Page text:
- I’ve left immigration policy for last. I think our system is broken and approaching what I would call evil. I fear it is intended to bring or allow people to become a lower class work force. While I accept and admire a policy that welcomes a certain number of refugees from war torn and impoverished nations, I fear we do little to enable those refugees to thrive after they get here, and too many remain stuck in low paying jobs or dependent on welfare. Our immigration “lottery” is multicultural nonsense; we should screen prospective immigrants and pick the best who will come and enrich our nation. Those who enter or remain illegally should be quickly processed and returned to their home country with an invitation to seek legal immigration (unless they truly need sanctuary); we should not tie them up legally for months and months and then still leave them in legal limbo. Better, we should secure our borders to make illegal entry as difficult as possible and punish employers who give them jobs without verifying their right to work.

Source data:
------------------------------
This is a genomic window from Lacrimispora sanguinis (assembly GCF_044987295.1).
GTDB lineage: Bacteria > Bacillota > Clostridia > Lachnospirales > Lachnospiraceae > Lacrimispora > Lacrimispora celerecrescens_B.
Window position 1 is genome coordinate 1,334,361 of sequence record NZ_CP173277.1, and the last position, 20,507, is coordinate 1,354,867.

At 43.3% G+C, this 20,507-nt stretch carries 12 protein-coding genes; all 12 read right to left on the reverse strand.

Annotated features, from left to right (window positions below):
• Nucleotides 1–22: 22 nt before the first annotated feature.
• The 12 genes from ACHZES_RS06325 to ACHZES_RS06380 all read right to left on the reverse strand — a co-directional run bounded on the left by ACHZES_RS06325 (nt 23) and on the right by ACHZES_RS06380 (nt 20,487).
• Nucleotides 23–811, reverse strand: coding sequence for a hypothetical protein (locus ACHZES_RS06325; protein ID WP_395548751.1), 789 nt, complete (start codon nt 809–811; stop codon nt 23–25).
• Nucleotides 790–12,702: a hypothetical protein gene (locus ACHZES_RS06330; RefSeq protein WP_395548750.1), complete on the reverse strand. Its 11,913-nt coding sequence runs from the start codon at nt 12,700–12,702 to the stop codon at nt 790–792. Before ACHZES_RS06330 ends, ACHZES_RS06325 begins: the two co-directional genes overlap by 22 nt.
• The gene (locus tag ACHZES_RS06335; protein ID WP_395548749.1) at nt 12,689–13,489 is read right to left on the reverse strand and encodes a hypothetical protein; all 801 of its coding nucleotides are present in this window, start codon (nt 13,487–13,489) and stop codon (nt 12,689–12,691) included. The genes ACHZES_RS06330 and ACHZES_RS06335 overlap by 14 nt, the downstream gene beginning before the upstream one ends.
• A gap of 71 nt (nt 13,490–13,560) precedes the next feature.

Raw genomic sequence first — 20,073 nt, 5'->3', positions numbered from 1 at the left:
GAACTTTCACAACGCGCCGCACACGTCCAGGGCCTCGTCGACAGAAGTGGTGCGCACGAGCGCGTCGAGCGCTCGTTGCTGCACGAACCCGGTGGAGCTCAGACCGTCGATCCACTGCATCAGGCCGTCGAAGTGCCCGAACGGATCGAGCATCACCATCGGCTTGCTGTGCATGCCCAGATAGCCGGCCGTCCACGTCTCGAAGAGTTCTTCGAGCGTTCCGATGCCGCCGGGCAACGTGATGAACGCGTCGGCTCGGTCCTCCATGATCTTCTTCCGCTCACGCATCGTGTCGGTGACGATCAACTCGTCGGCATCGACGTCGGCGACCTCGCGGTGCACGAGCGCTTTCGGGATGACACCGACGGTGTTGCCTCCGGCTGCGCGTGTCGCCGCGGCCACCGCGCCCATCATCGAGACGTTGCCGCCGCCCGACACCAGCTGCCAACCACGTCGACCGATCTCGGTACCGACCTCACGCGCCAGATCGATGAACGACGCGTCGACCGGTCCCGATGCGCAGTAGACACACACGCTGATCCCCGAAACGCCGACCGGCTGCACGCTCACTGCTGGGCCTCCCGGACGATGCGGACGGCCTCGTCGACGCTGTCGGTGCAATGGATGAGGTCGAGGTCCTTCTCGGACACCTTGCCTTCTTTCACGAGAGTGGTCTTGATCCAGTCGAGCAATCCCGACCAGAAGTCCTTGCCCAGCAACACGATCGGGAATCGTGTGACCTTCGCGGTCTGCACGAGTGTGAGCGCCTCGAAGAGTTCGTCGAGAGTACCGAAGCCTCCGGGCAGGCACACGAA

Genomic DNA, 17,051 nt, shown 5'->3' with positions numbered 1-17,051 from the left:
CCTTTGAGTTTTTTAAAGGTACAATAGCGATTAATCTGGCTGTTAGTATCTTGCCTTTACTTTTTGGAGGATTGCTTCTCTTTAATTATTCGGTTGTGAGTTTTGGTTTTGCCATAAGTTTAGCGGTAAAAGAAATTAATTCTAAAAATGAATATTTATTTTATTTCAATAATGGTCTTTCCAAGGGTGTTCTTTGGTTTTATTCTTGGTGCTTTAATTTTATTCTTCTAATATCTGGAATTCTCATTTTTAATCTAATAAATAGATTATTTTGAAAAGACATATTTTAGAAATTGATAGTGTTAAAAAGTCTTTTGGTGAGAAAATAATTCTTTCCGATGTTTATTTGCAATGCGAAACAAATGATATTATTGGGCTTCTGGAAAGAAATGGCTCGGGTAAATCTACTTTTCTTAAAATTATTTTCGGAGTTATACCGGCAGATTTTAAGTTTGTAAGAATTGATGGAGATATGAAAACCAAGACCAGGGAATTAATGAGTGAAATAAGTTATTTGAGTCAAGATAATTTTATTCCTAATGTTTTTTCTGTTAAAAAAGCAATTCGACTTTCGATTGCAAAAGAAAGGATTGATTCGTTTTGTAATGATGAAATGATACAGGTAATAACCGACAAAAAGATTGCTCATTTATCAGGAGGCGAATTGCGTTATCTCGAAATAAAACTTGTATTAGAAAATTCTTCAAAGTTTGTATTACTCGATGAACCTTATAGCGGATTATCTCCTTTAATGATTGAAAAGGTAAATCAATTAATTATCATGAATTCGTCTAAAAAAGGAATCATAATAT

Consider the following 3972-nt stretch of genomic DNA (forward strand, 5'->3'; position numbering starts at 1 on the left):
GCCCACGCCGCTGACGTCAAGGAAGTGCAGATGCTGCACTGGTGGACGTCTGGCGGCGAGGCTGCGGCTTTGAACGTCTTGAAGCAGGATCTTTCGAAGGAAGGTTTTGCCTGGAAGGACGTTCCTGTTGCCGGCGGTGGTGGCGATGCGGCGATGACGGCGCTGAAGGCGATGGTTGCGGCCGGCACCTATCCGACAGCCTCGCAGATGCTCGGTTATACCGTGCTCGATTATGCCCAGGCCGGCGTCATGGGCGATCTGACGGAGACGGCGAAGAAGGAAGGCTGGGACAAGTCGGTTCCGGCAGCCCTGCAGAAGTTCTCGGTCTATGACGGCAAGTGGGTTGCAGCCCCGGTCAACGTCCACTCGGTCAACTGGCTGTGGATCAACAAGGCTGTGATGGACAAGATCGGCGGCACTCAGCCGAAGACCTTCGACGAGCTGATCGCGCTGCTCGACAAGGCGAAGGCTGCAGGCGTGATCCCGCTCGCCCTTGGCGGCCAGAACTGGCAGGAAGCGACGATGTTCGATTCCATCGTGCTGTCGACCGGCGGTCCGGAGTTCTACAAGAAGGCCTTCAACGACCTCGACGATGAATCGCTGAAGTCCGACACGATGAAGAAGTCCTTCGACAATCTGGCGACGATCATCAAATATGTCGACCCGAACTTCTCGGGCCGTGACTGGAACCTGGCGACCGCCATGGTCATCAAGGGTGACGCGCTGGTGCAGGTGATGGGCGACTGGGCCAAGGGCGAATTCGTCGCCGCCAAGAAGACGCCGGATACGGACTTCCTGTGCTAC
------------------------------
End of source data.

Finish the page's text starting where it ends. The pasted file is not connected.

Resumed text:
Allowing our nation to be overwhelmed with immigrants, legal or not, is foolish. Even the most compassionate person must recognize that too many immigrants will break the system that means to help them. Our freedom and prosperity depend on maintaining our heritage, a process that requires immigrants become a part of us, not remain separate, unwelcomed, and unable to communicate with us. Those who do come, including illegal aliens, need not just to learn English but to become thoroughly acquainted with our American way of life. Those who have experienced corrupt police need to know that generally ours are decent and helpful. Those who come from places of oppression and war need to experience liberty and peace. Those who have never had a say in their own government need to understand how our system works…or should. Even those who do not remain need to experience the best of what the United States is and, even better, what the love of Jesus Christ is all about.